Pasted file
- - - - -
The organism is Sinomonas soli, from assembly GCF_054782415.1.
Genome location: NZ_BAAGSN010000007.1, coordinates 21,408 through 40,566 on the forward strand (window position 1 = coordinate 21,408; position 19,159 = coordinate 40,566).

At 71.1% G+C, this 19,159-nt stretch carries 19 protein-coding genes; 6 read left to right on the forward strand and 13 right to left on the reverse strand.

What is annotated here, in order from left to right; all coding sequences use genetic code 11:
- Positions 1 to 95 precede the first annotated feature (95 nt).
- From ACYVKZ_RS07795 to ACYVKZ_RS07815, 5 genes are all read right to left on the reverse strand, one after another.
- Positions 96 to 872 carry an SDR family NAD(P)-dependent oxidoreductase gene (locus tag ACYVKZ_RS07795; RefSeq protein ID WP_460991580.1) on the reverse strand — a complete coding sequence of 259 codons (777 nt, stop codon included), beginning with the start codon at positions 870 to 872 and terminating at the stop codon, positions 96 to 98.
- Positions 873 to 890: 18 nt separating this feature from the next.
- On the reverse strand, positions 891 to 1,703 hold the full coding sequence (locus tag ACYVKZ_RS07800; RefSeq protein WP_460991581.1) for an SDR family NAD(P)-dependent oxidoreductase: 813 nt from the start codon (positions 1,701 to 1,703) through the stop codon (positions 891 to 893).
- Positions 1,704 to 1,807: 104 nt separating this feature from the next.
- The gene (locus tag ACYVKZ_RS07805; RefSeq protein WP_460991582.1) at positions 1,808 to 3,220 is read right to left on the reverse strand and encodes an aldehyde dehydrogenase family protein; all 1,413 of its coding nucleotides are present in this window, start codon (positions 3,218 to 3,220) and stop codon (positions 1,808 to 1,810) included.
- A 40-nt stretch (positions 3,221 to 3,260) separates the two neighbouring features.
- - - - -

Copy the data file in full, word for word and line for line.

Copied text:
The organism is Sinomonas soli, from assembly GCF_054782415.1.
Genome location: NZ_BAAGSN010000007.1, coordinates 21,408 through 40,566 on the forward strand (window position 1 = coordinate 21,408; position 19,159 = coordinate 40,566).

At 71.1% G+C, this 19,159-nt stretch carries 19 protein-coding genes; 6 read left to right on the forward strand and 13 right to left on the reverse strand.

What is annotated here, in order from left to right; all coding sequences use genetic code 11:
- Positions 1 to 95 precede the first annotated feature (95 nt).
- From ACYVKZ_RS07795 to ACYVKZ_RS07815, 5 genes are all read right to left on the reverse strand, one after another.
- Positions 96 to 872 carry an SDR family NAD(P)-dependent oxidoreductase gene (locus tag ACYVKZ_RS07795; RefSeq protein ID WP_460991580.1) on the reverse strand — a complete coding sequence of 259 codons (777 nt, stop codon included), beginning with the start codon at positions 870 to 872 and terminating at the stop codon, positions 96 to 98.
- Positions 873 to 890: 18 nt separating this feature from the next.
- On the reverse strand, positions 891 to 1,703 hold the full coding sequence (locus tag ACYVKZ_RS07800; RefSeq protein WP_460991581.1) for an SDR family NAD(P)-dependent oxidoreductase: 813 nt from the start codon (positions 1,701 to 1,703) through the stop codon (positions 891 to 893).
- Positions 1,704 to 1,807: 104 nt separating this feature from the next.
- The gene (locus tag ACYVKZ_RS07805; RefSeq protein WP_460991582.1) at positions 1,808 to 3,220 is read right to left on the reverse strand and encodes an aldehyde dehydrogenase family protein; all 1,413 of its coding nucleotides are present in this window, start codon (positions 3,218 to 3,220) and stop codon (positions 1,808 to 1,810) included.
- A 40-nt stretch (positions 3,221 to 3,260) separates the two neighbouring features.